2009 - With financial assistance from the City of Ottawa Cultural Funding Program the collective's first project was a travelling presentation of six looping, silent films. The films were presented in locations such as store windows, parking lots, heritage buildings and homes throughout the city of Ottawa.
2010 - The Ottawa Lumière Festival commissioned the collective to create new film installations for the festivals celebration of light. As an alternative to traditional screens, the films were presented as sculptural installations by projecting them onto unique surfaces within Stanley Park. For example, Bridget Farr projected her film of New Edinburgh facades against a dollhouse.
2012 - With financial assistance from the Ottawa Arts Council Corel Endowment Fund for the Arts Award the collective created new films. Ottawa audience members had the opportunity to view the six new experimental film loops at the Plaza Bridge Underpass, a pedestrian through-way that runs between the National Arts Centre and the Bytown Museum along the Rideau Canal Locks. The screening formats for this installation included 16mm film loops, a 35mm slide show, and video projection.
2013 - The Collective was invited back to the Ottawa Lumière Festival to present a second show. This year the collective commissioned Toronto based filmmaker Kelly Egan to participate in the festival program. Using "light" as her inspiration, Kelly Egan's piece transforms the space of cinema from a rectangular focal point (i.e., the frame, the screen, into a circular and spherical experience.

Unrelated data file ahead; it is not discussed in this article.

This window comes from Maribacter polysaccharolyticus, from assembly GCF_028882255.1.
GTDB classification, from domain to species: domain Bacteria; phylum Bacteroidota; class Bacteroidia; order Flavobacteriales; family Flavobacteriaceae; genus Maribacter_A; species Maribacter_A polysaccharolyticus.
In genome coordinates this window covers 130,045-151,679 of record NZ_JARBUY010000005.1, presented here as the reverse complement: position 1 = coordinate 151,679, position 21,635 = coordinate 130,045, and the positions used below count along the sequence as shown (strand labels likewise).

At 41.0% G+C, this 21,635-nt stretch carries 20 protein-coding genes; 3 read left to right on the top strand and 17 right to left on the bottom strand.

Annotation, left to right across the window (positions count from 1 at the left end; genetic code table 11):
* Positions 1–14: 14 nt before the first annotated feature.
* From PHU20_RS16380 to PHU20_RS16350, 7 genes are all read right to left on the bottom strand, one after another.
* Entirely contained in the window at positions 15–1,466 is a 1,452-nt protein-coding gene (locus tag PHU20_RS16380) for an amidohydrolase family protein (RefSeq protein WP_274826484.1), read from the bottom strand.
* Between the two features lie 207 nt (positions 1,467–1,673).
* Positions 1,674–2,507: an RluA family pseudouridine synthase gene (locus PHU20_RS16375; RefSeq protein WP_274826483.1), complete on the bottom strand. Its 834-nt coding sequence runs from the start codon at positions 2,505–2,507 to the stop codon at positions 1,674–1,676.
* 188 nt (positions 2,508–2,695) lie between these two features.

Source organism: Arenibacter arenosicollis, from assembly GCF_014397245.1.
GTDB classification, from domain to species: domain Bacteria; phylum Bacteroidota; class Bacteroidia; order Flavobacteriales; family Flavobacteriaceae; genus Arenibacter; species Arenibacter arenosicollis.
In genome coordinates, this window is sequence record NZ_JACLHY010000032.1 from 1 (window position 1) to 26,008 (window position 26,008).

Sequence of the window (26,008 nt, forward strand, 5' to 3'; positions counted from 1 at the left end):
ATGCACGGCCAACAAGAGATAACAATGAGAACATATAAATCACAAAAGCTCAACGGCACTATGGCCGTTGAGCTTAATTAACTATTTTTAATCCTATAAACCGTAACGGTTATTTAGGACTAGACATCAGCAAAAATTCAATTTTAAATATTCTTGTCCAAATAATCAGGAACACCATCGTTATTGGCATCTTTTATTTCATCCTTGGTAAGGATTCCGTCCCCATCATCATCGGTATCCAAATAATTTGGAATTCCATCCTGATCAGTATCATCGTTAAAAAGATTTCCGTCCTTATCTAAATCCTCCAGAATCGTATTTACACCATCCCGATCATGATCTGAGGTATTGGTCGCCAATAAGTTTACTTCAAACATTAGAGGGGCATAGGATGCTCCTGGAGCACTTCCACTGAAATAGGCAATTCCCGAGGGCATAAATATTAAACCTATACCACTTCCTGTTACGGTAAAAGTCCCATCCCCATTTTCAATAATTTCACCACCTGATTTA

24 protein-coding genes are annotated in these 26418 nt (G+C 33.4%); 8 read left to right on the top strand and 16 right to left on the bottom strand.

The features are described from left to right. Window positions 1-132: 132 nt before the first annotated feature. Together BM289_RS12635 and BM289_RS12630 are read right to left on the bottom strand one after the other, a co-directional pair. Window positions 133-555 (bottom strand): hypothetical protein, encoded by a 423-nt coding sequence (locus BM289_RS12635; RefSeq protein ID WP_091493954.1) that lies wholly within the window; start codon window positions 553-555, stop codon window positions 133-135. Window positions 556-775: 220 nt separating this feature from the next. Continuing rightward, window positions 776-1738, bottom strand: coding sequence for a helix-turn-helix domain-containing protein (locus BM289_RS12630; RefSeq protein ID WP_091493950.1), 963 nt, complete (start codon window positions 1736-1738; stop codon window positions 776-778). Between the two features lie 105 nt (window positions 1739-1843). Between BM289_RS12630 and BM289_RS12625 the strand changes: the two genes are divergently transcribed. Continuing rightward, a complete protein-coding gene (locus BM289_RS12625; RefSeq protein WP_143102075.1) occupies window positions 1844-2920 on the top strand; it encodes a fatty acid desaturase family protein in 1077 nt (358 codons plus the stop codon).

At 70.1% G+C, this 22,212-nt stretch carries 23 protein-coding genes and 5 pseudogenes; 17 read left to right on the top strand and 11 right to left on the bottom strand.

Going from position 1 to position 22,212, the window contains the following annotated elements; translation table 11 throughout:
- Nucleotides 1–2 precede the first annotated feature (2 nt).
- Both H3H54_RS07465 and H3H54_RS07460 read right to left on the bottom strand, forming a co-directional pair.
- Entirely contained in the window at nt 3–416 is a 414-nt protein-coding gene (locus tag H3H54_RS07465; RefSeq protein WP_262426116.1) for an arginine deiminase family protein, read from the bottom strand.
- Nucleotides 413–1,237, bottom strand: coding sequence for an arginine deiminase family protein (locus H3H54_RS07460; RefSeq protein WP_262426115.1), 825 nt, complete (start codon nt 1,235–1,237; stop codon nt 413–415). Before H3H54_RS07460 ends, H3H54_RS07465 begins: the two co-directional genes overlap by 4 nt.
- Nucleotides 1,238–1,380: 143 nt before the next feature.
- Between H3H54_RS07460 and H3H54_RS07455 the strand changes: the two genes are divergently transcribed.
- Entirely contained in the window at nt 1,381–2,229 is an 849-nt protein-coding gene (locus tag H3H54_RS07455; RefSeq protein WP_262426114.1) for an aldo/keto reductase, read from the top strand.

2015 - The Windows Collective presented four film installations in the spaces of La Filature in Gatineau, the installations were set up inside. Paul Gordon presented a new piece titled Skate Loop, a snowy time-lapse skate along the Rideau Canal in Ottawa, Ontario, Canada. Dave Johnson presented his 35mm slide show that studies the decay of 35mm film. By using several techniques, such as burying film in a planter, or wearing it out by sprinkling it with salt, icing sugar and even cat litter, a series of still images splattered with colour are produced..
2015 also marked the collective’s first touring program. With financial assistance from The Ontario Arts Council and Canada Council for the Arts the Windows Collective was able to travel from Ottawa, Ontario to Victoria, British Columbia stopping along the way in North Bay, Thunder Bay, Kenora, Winnipeg, Calgary, Vancouver, Victoria and Sioux Lookout. Windows Collective founders Pixie Cram and Roger D. Wilson travelled by car and presented installations and workshops along the route.
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